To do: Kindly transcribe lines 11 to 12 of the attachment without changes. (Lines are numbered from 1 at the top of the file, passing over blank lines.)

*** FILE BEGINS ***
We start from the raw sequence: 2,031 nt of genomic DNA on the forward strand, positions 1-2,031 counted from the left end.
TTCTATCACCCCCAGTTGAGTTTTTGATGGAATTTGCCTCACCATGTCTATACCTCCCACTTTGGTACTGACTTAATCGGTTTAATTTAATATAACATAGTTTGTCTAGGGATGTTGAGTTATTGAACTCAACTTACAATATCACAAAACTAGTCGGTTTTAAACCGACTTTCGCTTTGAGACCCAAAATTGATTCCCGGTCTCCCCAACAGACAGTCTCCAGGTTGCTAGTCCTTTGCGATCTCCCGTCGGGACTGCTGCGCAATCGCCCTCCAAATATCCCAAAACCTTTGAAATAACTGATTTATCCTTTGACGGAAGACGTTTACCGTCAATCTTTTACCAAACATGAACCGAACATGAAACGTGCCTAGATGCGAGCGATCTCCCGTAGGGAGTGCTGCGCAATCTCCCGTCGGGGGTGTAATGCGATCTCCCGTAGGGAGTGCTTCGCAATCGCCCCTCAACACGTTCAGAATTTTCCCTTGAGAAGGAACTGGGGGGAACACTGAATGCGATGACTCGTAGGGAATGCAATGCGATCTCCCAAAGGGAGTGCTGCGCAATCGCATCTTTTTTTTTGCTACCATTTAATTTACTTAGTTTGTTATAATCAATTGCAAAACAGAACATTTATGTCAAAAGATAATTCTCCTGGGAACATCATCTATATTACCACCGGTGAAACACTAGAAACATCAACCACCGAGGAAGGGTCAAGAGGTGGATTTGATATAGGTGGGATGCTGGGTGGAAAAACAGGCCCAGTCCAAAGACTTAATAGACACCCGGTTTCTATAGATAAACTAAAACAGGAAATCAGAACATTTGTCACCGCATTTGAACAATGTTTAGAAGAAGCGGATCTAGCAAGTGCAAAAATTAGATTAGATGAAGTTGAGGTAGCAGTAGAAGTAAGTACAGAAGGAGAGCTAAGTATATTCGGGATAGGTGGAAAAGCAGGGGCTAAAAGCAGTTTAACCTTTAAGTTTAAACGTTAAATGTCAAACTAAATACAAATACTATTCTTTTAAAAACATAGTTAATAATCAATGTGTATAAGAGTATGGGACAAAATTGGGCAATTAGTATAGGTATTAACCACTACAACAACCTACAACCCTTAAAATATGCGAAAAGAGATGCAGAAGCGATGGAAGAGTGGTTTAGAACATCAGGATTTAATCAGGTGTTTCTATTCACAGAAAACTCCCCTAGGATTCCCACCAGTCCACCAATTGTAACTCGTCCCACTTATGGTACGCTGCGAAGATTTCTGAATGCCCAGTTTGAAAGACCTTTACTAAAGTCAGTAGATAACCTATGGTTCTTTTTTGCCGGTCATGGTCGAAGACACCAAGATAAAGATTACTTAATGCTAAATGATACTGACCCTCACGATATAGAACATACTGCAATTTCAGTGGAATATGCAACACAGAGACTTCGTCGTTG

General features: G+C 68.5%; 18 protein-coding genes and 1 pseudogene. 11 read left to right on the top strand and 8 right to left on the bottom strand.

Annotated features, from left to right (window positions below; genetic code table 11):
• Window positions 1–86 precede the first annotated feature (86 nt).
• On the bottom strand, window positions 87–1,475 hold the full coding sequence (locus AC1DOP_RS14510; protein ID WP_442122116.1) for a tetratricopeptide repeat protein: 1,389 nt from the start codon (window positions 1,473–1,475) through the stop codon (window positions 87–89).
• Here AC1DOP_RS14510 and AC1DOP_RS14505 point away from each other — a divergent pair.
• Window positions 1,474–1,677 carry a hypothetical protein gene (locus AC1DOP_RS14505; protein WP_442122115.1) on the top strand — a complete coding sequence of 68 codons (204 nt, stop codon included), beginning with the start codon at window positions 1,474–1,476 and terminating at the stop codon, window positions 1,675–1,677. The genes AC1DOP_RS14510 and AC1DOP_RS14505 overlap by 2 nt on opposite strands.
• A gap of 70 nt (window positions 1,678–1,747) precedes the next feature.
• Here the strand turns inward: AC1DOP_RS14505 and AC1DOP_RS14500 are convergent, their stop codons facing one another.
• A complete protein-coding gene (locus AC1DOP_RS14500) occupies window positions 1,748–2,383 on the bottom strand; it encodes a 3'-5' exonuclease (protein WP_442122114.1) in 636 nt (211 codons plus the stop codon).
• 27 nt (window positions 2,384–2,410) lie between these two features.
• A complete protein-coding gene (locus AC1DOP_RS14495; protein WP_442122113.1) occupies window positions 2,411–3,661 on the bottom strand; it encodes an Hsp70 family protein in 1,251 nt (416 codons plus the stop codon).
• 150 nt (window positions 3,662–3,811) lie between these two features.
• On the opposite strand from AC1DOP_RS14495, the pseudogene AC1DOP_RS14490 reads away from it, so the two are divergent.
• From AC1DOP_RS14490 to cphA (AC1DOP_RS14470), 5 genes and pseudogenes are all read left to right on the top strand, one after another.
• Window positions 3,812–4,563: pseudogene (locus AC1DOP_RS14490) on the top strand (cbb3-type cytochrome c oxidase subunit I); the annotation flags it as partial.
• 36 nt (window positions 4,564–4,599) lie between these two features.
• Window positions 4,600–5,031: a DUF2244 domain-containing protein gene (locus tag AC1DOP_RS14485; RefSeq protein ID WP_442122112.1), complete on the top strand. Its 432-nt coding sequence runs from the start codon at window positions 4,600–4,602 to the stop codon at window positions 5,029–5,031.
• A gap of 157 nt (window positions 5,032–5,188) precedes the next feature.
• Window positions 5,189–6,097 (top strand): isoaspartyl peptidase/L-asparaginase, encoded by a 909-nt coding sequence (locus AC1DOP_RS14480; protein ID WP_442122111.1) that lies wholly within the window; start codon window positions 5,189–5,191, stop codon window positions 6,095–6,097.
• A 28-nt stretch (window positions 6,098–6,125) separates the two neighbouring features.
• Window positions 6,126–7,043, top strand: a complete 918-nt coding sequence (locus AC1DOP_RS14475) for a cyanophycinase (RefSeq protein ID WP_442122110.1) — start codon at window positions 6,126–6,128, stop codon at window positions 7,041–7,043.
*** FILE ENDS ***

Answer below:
• A complete protein-coding gene (locus AC1DOP_RS14500) occupies window positions 1,748–2,383 on the bottom strand; it encodes a 3'-5' exonuclease (protein WP_442122114.1) in 636 nt (211 codons plus the stop codon).
• 27 nt (window positions 2,384–2,410) lie between these two features.